By Holly MeyerJuly 7, 2009
WASHINGTON, DC (Army News Service, July 7, 2009) - As the fireworks exploded above the Washington Monument, Army Reserve Spc. David Hutchinson enjoyed the blooms of color from one of the best views in the district, the White House's South Lawn.
Hutchinson, a Silver Star recipient, was one of 22 servicemembers who joined President Obama on the White House balcony as he thanked the crowd of military families for their service and sacrifice.
"You can't really compare that Fourth of July to any other Fourth of July," Hutchinson said. "That was probably the best it will ever be."
Hutchinson and his fiancAfA were one of the 1,200 military families the Obamas invited to their home on Saturday to celebrate the nation's birthday.
Because of his heroism and sacrifice in Afghanistan, the 22-year-old Soldier was handpicked by the Army Reserve to stand beside the commander-in-chief.
"It's one thing to actually see the president at a speech or something like that," Hutchinson said. "It's a whole other thing to actually shake the man's hand. No matter who he is, he's the president. It's a once-in-a-lifetime experience."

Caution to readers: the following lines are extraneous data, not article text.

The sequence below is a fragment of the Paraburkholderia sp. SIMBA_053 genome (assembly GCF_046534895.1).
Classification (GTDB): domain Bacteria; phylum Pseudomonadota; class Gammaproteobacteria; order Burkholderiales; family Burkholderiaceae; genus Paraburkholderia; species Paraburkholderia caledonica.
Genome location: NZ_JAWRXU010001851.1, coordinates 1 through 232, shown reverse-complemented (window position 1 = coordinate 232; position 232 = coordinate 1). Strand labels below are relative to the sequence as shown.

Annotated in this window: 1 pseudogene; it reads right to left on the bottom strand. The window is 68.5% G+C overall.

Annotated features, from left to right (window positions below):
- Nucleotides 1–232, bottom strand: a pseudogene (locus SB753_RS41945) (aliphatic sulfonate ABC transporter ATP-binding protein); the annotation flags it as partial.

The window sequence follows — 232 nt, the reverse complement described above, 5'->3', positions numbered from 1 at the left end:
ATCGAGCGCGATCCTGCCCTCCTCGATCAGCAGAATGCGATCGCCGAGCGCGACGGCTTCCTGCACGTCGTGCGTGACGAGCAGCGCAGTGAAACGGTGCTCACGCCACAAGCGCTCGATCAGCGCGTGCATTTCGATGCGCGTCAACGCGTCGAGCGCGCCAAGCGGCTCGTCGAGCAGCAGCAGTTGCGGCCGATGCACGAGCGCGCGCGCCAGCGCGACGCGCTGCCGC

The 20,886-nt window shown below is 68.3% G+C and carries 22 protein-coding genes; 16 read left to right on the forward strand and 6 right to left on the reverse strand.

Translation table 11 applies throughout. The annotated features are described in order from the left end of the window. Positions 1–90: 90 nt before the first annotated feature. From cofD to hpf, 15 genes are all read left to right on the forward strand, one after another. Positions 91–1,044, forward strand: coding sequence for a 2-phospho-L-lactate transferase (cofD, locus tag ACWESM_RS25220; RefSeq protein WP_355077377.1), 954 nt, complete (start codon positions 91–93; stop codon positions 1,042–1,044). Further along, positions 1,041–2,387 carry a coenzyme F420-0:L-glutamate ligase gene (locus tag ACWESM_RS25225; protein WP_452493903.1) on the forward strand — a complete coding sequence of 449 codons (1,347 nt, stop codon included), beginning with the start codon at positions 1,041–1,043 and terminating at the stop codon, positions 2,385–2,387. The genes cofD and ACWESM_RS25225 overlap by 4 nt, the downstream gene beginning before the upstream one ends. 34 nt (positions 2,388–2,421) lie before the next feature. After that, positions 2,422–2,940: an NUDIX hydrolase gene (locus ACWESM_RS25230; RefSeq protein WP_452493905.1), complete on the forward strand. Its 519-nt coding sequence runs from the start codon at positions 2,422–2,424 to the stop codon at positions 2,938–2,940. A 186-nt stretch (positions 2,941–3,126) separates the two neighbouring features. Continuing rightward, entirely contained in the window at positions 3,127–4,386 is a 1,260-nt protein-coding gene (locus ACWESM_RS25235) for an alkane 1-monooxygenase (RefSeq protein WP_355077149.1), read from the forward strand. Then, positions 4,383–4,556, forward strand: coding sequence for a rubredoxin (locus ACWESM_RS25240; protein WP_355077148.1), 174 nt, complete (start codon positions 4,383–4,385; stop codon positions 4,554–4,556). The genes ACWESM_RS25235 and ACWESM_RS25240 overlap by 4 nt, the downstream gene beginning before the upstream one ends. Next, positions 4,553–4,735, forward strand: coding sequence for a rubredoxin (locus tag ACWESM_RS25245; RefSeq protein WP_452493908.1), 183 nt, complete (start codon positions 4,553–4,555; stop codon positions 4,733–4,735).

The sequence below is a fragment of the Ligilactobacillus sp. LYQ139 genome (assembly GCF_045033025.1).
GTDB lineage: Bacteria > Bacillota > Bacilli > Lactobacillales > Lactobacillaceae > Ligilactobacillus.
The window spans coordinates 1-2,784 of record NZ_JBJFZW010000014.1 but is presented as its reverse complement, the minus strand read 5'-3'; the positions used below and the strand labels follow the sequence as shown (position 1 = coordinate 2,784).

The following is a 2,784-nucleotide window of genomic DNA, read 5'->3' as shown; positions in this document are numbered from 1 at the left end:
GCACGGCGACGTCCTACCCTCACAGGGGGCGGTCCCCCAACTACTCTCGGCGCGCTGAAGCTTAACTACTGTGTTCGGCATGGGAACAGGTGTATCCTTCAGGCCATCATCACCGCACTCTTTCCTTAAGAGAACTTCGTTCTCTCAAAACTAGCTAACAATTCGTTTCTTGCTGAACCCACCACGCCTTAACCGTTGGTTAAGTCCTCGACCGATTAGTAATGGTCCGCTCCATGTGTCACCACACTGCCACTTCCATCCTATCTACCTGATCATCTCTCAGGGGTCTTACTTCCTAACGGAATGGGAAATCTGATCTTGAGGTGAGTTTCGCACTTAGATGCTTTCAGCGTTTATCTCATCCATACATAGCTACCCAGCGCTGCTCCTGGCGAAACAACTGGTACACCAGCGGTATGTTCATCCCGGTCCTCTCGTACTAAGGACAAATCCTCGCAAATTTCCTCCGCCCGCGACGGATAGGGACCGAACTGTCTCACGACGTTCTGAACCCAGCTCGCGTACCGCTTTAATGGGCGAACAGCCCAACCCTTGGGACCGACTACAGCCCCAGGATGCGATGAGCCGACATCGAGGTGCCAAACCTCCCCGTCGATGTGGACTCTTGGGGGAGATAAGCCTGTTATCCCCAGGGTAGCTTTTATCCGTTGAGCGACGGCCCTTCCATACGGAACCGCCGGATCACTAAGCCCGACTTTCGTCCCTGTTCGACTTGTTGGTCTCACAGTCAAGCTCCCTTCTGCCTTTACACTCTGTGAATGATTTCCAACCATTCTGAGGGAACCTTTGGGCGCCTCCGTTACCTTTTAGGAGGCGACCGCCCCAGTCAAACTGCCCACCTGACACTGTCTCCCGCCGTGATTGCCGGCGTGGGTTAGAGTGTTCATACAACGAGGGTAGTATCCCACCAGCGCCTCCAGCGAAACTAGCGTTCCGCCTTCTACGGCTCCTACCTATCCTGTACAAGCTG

On the 65th anniversary of D-Day, Hutchinson experienced another unforgettable life moment when he became the 3rd Army Reserve Soldier in Afghanistan to receive the Silver Star.
"I can't really explain the feeling that I had. It's kind of that first-time jitters before you go out on a mission," Hutchinson said.
During a mission with the 420th Engineer Brigade in Afghanistan, Hutchinson saved the life of his first sergeant and protected the Soldiers in his convoy when 20 insurgents ambushed them in a mountain pass during May 2008. He returned fire against their machine gun and rocket-propelled grenades, killing five enemy Soldiers before being injured by shrapnel. Despite his injuries, Hutchinson tended to the shrapnel injuries of his first sergeant and refused to be carried out before him.
The speakers at his awards ceremony drew parallels between his bravery and the bravery of World War II Soldiers, but Hutchinson said he did not consider his actions to be as significant as those of the thousands who stormed the beaches of Normady, France on June 6, 1944.
"I don't think I'm in that ball park of Soldier, but they kept relating back to that day and it definitely set the tone for the day on the Silver Star ceremony," Hutchinson said.